1. State Death Tax Advantages: While most states may impose a form of an estate or inheritance tax (or both) if the bypass trust is funded at death, using a SLAT may avoid such taxes as many states do not have a state gift tax. For example, in Pennsylvania, the inheritance tax is 4.5% for lineal heirs, 12% for siblings and 15% for other heirs. This means if assets are gifted properly to a SLAT during the donor’s lifetime, then no state death taxes would be due at his/her death. For a $5 million estate, this means a possible savings of $225,000 to $750,000.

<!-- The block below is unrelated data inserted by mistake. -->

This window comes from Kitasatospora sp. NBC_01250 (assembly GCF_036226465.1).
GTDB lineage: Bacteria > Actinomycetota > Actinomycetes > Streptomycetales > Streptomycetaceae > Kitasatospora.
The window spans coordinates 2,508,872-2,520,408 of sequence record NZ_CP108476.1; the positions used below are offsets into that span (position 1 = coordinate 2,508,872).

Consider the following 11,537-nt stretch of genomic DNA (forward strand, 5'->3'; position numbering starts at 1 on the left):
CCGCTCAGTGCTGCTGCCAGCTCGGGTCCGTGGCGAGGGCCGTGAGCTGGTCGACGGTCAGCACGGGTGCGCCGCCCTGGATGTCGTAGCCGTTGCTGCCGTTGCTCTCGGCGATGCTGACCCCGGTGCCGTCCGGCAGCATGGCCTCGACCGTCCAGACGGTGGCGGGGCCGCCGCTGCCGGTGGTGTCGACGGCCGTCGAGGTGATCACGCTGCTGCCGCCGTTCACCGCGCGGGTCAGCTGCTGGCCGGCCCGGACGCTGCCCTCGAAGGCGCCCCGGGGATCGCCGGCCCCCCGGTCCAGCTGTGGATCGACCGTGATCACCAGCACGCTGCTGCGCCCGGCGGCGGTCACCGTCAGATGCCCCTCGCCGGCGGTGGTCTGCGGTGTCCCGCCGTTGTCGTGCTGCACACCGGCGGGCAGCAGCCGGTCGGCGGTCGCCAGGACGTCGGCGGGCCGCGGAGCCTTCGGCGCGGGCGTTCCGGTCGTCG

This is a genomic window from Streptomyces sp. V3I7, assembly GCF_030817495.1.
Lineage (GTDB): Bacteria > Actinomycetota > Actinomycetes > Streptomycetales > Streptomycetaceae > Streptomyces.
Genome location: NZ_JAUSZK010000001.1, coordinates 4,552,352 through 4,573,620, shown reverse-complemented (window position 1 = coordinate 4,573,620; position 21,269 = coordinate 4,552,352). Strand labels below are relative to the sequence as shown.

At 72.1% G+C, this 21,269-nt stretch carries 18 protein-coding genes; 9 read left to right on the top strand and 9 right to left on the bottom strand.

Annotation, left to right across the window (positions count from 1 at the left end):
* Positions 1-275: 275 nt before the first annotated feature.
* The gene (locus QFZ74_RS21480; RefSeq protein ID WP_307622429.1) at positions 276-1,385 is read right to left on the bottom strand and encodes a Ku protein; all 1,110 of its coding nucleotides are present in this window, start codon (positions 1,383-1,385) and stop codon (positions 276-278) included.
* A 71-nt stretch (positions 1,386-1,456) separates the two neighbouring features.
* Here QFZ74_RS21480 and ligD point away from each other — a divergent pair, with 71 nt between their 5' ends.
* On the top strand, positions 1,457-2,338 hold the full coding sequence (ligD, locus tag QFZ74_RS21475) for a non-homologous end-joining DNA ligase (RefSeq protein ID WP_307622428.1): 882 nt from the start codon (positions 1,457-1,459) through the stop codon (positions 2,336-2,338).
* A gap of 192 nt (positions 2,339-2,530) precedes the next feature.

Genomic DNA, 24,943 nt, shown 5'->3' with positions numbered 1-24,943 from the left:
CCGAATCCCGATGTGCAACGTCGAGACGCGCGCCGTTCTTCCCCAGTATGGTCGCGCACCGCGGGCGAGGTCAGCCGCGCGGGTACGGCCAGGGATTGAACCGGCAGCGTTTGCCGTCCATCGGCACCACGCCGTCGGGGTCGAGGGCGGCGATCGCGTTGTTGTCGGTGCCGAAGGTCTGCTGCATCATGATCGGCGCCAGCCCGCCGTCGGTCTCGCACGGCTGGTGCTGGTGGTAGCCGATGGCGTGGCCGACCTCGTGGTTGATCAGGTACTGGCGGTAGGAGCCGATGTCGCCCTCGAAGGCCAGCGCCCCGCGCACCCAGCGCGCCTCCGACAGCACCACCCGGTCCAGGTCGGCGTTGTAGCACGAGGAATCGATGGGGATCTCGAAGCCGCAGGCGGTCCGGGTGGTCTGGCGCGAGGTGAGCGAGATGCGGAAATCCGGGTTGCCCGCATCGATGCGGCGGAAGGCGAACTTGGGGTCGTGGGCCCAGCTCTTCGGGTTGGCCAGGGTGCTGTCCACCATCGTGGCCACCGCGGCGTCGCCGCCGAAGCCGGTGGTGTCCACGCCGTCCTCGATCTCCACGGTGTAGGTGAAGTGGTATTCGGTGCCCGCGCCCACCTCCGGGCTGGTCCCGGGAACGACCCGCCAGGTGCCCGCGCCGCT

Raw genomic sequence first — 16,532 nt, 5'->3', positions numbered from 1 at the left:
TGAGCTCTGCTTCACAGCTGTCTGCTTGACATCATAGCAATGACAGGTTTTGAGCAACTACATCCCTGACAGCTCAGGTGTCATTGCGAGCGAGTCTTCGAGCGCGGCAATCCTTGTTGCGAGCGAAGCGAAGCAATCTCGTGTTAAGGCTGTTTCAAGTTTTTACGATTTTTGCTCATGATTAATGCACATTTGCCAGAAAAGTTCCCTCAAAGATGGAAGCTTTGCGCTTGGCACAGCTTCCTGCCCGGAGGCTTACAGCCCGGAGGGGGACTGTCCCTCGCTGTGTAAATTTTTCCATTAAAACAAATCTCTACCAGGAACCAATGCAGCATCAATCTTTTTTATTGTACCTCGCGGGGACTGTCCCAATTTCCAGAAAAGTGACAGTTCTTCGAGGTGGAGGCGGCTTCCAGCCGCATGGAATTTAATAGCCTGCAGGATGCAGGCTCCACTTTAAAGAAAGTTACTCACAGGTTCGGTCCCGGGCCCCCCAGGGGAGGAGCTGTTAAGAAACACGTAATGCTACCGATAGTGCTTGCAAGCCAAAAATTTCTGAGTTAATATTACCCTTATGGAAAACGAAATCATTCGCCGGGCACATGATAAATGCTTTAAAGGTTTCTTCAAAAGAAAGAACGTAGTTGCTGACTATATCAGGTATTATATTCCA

1. Growth and Income Accumulation Outside of the Estate: The SLAT has the estate tax benefit that once an asset is outside of your Gross Estate, then all the income, appreciation and growth passes outside of your Gross Estate for federal gift and death tax purposes. That means, if you gift $3 million now to a SLAT and the SLAT receives $3 million of income, appreciation or growth over the remaining 10 years of your life, then effectively you have gifted $6 million dollars while only using $3 million of your federal estate and gift tax exemption. This leaves an additional $2.49 million that can be given estate and gift tax free. That is a transfer of $8.49 million tax free. If this was given at death, assuming a $5.49 million estate tax exemption, then only $5.49 million will be given tax free and the remaining $3 million will be subject to federal estate taxes at a marginal 40% rate or $1,200,000.